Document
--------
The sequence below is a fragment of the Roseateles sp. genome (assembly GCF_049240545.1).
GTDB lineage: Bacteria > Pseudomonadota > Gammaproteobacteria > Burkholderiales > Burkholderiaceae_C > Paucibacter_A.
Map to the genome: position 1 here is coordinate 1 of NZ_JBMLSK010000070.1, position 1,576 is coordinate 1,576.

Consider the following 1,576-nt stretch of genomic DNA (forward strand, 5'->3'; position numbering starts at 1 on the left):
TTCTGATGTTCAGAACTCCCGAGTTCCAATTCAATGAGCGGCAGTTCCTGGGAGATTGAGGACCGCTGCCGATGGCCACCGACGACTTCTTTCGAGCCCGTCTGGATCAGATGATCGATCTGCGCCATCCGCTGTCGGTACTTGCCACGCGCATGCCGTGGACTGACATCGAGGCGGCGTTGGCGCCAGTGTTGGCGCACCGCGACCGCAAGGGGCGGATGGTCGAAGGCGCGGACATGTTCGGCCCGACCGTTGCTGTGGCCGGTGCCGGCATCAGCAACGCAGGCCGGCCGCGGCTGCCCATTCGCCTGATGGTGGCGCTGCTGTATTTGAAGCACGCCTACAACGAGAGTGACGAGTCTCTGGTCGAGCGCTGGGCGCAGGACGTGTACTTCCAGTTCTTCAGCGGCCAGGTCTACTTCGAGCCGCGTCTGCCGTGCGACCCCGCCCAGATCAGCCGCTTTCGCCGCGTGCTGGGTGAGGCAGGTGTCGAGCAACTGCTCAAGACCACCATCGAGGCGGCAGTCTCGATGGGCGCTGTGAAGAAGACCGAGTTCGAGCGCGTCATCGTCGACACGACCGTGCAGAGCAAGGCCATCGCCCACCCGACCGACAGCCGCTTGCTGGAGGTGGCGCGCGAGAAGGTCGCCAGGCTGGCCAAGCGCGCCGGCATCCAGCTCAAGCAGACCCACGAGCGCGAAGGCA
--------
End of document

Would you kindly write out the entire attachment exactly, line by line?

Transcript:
The sequence below is a fragment of the Roseateles sp. genome (assembly GCF_049240545.1).
GTDB lineage: Bacteria > Pseudomonadota > Gammaproteobacteria > Burkholderiales > Burkholderiaceae_C > Paucibacter_A.
Map to the genome: position 1 here is coordinate 1 of NZ_JBMLSK010000070.1, position 1,576 is coordinate 1,576.

Consider the following 1,576-nt stretch of genomic DNA (forward strand, 5'->3'; position numbering starts at 1 on the left):
TTCTGATGTTCAGAACTCCCGAGTTCCAATTCAATGAGCGGCAGTTCCTGGGAGATTGAGGACCGCTGCCGATGGCCACCGACGACTTCTTTCGAGCCCGTCTGGATCAGATGATCGATCTGCGCCATCCGCTGTCGGTACTTGCCACGCGCATGCCGTGGACTGACATCGAGGCGGCGTTGGCGCCAGTGTTGGCGCACCGCGACCGCAAGGGGCGGATGGTCGAAGGCGCGGACATGTTCGGCCCGACCGTTGCTGTGGCCGGTGCCGGCATCAGCAACGCAGGCCGGCCGCGGCTGCCCATTCGCCTGATGGTGGCGCTGCTGTATTTGAAGCACGCCTACAACGAGAGTGACGAGTCTCTGGTCGAGCGCTGGGCGCAGGACGTGTACTTCCAGTTCTTCAGCGGCCAGGTCTACTTCGAGCCGCGTCTGCCGTGCGACCCCGCCCAGATCAGCCGCTTTCGCCGCGTGCTGGGTGAGGCAGGTGTCGAGCAACTGCTCAAGACCACCATCGAGGCGGCAGTCTCGATGGGCGCTGTGAAGAAGACCGAGTTCGAGCGCGTCATCGTCGACACGACCGTGCAGAGCAAGGCCATCGCCCACCCGACCGACAGCCGCTTGCTGGAGGTGGCGCGCGAGAAGGTCGCCAGGCTGGCCAAGCGCGCCGGCATCCAGCTCAAGCAGACCCACGAGCGCGAAGGCA